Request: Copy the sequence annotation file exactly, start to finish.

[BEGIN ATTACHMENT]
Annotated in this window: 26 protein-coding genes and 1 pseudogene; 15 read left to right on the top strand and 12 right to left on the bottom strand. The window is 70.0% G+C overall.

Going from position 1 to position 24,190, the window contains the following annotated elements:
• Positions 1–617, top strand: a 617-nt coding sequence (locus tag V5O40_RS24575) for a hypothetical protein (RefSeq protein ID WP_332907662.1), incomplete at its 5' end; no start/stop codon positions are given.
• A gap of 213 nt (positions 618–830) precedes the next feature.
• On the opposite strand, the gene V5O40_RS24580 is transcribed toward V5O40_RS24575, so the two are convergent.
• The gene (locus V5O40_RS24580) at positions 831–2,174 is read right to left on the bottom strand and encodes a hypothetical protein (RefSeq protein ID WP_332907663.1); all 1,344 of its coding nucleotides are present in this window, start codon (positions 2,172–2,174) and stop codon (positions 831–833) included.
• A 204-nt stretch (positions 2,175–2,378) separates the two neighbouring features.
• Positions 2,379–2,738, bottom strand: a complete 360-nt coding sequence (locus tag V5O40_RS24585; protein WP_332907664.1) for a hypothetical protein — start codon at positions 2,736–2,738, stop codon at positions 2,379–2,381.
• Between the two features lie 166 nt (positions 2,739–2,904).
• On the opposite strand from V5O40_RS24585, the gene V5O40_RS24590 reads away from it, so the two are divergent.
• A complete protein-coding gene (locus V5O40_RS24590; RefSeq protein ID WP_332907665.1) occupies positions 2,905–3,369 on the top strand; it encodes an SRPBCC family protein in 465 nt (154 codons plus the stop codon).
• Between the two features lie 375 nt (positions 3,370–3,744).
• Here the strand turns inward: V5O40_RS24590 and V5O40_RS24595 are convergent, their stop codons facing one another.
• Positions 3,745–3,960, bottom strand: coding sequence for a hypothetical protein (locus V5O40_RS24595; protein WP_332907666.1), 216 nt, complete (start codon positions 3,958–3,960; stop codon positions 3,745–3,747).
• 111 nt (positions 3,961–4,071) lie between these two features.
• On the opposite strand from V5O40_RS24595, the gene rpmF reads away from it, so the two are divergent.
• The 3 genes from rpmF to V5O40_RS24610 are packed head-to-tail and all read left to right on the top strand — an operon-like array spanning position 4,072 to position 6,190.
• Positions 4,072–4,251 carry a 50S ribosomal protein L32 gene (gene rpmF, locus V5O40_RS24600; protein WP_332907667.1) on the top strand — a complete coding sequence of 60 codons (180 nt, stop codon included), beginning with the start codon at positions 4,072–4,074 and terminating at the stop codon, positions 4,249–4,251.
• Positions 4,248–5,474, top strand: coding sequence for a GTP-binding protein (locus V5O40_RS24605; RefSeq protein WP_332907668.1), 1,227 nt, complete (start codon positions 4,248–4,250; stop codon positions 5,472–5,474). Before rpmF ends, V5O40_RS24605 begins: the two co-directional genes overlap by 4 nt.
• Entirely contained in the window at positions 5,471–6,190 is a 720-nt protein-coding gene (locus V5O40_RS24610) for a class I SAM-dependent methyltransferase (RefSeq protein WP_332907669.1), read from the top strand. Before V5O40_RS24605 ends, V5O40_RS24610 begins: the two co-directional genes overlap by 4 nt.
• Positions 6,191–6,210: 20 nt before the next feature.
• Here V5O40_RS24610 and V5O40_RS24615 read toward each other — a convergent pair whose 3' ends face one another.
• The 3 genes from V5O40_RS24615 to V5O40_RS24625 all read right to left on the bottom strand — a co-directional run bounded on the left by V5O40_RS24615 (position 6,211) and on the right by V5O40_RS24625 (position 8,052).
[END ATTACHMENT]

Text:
Annotated in this window: 26 protein-coding genes and 1 pseudogene; 15 read left to right on the top strand and 12 right to left on the bottom strand. The window is 70.0% G+C overall.

Going from position 1 to position 24,190, the window contains the following annotated elements:
• Positions 1–617, top strand: a 617-nt coding sequence (locus tag V5O40_RS24575) for a hypothetical protein (RefSeq protein ID WP_332907662.1), incomplete at its 5' end; no start/stop codon positions are given.
• A gap of 213 nt (positions 618–830) precedes the next feature.
• On the opposite strand, the gene V5O40_RS24580 is transcribed toward V5O40_RS24575, so the two are convergent.
• The gene (locus V5O40_RS24580) at positions 831–2,174 is read right to left on the bottom strand and encodes a hypothetical protein (RefSeq protein ID WP_332907663.1); all 1,344 of its coding nucleotides are present in this window, start codon (positions 2,172–2,174) and stop codon (positions 831–833) included.
• A 204-nt stretch (positions 2,175–2,378) separates the two neighbouring features.
• Positions 2,379–2,738, bottom strand: a complete 360-nt coding sequence (locus tag V5O40_RS24585; protein WP_332907664.1) for a hypothetical protein — start codon at positions 2,736–2,738, stop codon at positions 2,379–2,381.
• Between the two features lie 166 nt (positions 2,739–2,904).
• On the opposite strand from V5O40_RS24585, the gene V5O40_RS24590 reads away from it, so the two are divergent.
• A complete protein-coding gene (locus V5O40_RS24590; RefSeq protein ID WP_332907665.1) occupies positions 2,905–3,369 on the top strand; it encodes an SRPBCC family protein in 465 nt (154 codons plus the stop codon).
• Between the two features lie 375 nt (positions 3,370–3,744).
• Here the strand turns inward: V5O40_RS24590 and V5O40_RS24595 are convergent, their stop codons facing one another.
• Positions 3,745–3,960, bottom strand: coding sequence for a hypothetical protein (locus V5O40_RS24595; protein WP_332907666.1), 216 nt, complete (start codon positions 3,958–3,960; stop codon positions 3,745–3,747).
• 111 nt (positions 3,961–4,071) lie between these two features.
• On the opposite strand from V5O40_RS24595, the gene rpmF reads away from it, so the two are divergent.
• The 3 genes from rpmF to V5O40_RS24610 are packed head-to-tail and all read left to right on the top strand — an operon-like array spanning position 4,072 to position 6,190.
• Positions 4,072–4,251 carry a 50S ribosomal protein L32 gene (gene rpmF, locus V5O40_RS24600; protein WP_332907667.1) on the top strand — a complete coding sequence of 60 codons (180 nt, stop codon included), beginning with the start codon at positions 4,072–4,074 and terminating at the stop codon, positions 4,249–4,251.
• Positions 4,248–5,474, top strand: coding sequence for a GTP-binding protein (locus V5O40_RS24605; RefSeq protein WP_332907668.1), 1,227 nt, complete (start codon positions 4,248–4,250; stop codon positions 5,472–5,474). Before rpmF ends, V5O40_RS24605 begins: the two co-directional genes overlap by 4 nt.
• Entirely contained in the window at positions 5,471–6,190 is a 720-nt protein-coding gene (locus V5O40_RS24610) for a class I SAM-dependent methyltransferase (RefSeq protein WP_332907669.1), read from the top strand. Before V5O40_RS24605 ends, V5O40_RS24610 begins: the two co-directional genes overlap by 4 nt.
• Positions 6,191–6,210: 20 nt before the next feature.
• Here V5O40_RS24610 and V5O40_RS24615 read toward each other — a convergent pair whose 3' ends face one another.
• The 3 genes from V5O40_RS24615 to V5O40_RS24625 all read right to left on the bottom strand — a co-directional run bounded on the left by V5O40_RS24615 (position 6,211) and on the right by V5O40_RS24625 (position 8,052).